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Business School Program Gives Students Valuable On-the-Job Experience

 

BROWNSVILLE, TEXAS – MARCH 7, 2013 – Brownsville native Cynthia “Abby” Lozano, a freshman business major at The University of Texas at Brownsville and Texas Southmost College, carries a full class schedule and works 20 hours a week. Another responsibility that she takes as seriously as she does school and work is being a role model for her five younger siblings. 

Cynthia "Abby" Lozano and Albert GarciaA 2012 graduate of Brownsville Early College High School, Lozano is proud to be the first in her family to attend college. She is also one of 48 students participating in a new School of Business initiative funded by the Meadows Foundation. This work-study program partners incoming freshmen with a local employer to gain experience in the business field they are pursuing.

 

As one of the first in the program that got underway during the fall 2012 semester, Lozano was matched with Brownsville Public Utilities Board, where she started working on Oct. 1 in the purchasing department.  

“I am currently a buyer intern,” Lozano said. “In this position, I have had the opportunity to practice my public relation skills with internal customers and vendors. I have also come to acquire knowledge about the procurement process and the municipality’s state and local regulations that must be followed.”

 

Lozano’s supervisor, Diane Solitaire, PUB Materials/Warehouse Manager, said the work/study program helps students learn how to work as a team, become more self-confident, and it gives them the tools to be successful in the business world. 

“Cynthia came in and has tackled the tasks given to her without resistance,” Solitaire said. “She must contact vendors and the end users daily in order to process orders. Since BPUB is a government entity, there are also rules and regulations she must learn and follow. She accepts the challenges and strives to do the best job she can.”

 

Another BPUB student intern participating in the program, Albert Garcia, is employed in the key accounts department. 

A 2012 Porter High School graduate, Garcia said working at BPUB is a valuable experience for him, that he learns new skills daily; and having to juggle school and a job, he is developing good time management skills.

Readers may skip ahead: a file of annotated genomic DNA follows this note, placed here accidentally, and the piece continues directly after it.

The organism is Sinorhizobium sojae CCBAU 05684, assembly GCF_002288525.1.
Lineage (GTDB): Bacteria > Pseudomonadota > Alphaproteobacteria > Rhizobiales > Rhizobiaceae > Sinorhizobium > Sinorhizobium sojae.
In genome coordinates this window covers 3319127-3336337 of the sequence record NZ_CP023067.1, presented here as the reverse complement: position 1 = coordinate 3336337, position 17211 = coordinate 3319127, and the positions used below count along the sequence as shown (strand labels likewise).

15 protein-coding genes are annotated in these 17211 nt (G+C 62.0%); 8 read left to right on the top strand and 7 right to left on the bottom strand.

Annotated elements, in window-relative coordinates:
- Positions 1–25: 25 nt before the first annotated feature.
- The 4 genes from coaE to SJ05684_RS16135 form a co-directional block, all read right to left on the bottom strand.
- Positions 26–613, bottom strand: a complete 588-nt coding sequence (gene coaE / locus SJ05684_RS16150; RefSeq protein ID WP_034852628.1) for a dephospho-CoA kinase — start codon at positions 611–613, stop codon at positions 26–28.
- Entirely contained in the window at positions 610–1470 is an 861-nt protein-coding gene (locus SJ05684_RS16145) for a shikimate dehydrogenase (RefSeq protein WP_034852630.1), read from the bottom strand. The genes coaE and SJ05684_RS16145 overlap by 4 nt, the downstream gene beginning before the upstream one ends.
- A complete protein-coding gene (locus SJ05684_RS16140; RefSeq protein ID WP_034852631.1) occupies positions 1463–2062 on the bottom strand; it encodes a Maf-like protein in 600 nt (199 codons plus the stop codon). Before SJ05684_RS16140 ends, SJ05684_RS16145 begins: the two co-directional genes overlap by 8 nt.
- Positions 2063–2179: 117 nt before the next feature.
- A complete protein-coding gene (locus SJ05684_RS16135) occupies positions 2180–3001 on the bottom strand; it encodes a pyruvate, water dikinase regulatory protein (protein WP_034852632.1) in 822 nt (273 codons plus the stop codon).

“My coworkers are friendly and helpful; they take the time to explain things to me,” Garcia said. “My supervisor, Ms. Lozano, is readily available to answer questions, and her leadership has created a comfortable work environment.”

Ana Lozano, Key Accounts Marketing Manager at BPUB, said students who participate in a program such as this gain the competitive advantage needed to succeed in today’s job market.

“It’s been a pleasure working with Albert,” Lozano said. “He is engaged, inquisitive and determined to take advantage of this opportunity and learn as much as he can. Participation in this program will give students such as Albert the competitive advantage needed to succeed in today’s job market; an experience such as this is often the missing piece of the puzzle for most recent college graduates when transitioning into the workforce.” 

Both Albert Garcia and Cynthia Lozano expressed their appreciation for being accepted into the program and are hopeful it will receive continued funding.

 

Dr. Mark Kroll, Dean of the School of Business, said the project is still in its pilot stage, yet all indications point to the Meadows Foundation continuing with the funding. 

“By connecting our students with the local business community, the project will ensure student retention, the building of soft skills for the workplace and opportunities that lead to employment,” Kroll said. “Simultaneously, it will provide employers with a flow of experienced, appropriately credentialed graduates who can enter entry-level professional positions.”

 

Maggie Vasquez is the program’s full-time academic and career coach, an integral and critical component of the program. She counsels the students to insure satisfactory academic progress, she works with employers in addressing school or work conflicts and she communicates with the students’ families in order to build support at home. 

“Ms. Vasquez is very supportive, as are my co-workers,” Lozano said. “They are always willing to help me out, give me advice and provide feedback on my work.”

The School of Business project carries out a portion of the continuum plan of the Partners for Postsecondary Success Initiative spearheaded by United Way of Southern Cameron County. UTB joined area partners to focus on six critical points identified by PPS to shepherd students toward high school and university graduation followed by gainful entrance into the workforce: preparation, connection, entry, progress, completion and employment.

 

“This project has invaluable potential for our students and local businesses,” said Kroll. “We are extremely pleased that businesses in our community are stepping up to participate in this effort.”

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